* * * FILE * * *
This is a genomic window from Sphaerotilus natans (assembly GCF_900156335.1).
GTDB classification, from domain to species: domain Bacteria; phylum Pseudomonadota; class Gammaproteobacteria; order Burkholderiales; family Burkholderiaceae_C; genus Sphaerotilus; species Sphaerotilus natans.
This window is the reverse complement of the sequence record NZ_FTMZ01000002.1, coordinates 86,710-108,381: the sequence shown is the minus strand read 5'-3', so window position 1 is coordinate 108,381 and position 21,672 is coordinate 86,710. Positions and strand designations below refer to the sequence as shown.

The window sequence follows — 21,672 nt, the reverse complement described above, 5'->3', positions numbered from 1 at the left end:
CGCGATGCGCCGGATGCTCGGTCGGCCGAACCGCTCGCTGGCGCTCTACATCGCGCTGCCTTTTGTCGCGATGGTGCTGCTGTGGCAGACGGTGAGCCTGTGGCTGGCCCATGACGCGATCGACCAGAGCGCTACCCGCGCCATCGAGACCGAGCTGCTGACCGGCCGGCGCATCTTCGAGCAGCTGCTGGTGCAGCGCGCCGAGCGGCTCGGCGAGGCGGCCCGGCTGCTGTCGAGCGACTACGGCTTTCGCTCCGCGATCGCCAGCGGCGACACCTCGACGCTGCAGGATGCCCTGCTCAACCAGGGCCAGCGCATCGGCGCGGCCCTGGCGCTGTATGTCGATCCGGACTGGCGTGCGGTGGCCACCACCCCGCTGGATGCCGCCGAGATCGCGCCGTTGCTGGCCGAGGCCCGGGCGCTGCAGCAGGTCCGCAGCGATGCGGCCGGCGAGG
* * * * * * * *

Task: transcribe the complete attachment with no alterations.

This is a genomic window from Sphaerotilus natans (assembly GCF_900156335.1).
GTDB classification, from domain to species: domain Bacteria; phylum Pseudomonadota; class Gammaproteobacteria; order Burkholderiales; family Burkholderiaceae_C; genus Sphaerotilus; species Sphaerotilus natans.
This window is the reverse complement of the sequence record NZ_FTMZ01000002.1, coordinates 86,710-108,381: the sequence shown is the minus strand read 5'-3', so window position 1 is coordinate 108,381 and position 21,672 is coordinate 86,710. Positions and strand designations below refer to the sequence as shown.

The window sequence follows — 21,672 nt, the reverse complement described above, 5'->3', positions numbered from 1 at the left end:
CGCGATGCGCCGGATGCTCGGTCGGCCGAACCGCTCGCTGGCGCTCTACATCGCGCTGCCTTTTGTCGCGATGGTGCTGCTGTGGCAGACGGTGAGCCTGTGGCTGGCCCATGACGCGATCGACCAGAGCGCTACCCGCGCCATCGAGACCGAGCTGCTGACCGGCCGGCGCATCTTCGAGCAGCTGCTGGTGCAGCGCGCCGAGCGGCTCGGCGAGGCGGCCCGGCTGCTGTCGAGCGACTACGGCTTTCGCTCCGCGATCGCCAGCGGCGACACCTCGACGCTGCAGGATGCCCTGCTCAACCAGGGCCAGCGCATCGGCGCGGCCCTGGCGCTGTATGTCGATCCGGACTGGCGTGCGGTGGCCACCACCCCGCTGGATGCCGCCGAGATCGCGCCGTTGCTGGCCGAGGCCCGGGCGCTGCAGCAGGTCCGCAGCGATGCGGCCGGCGAGG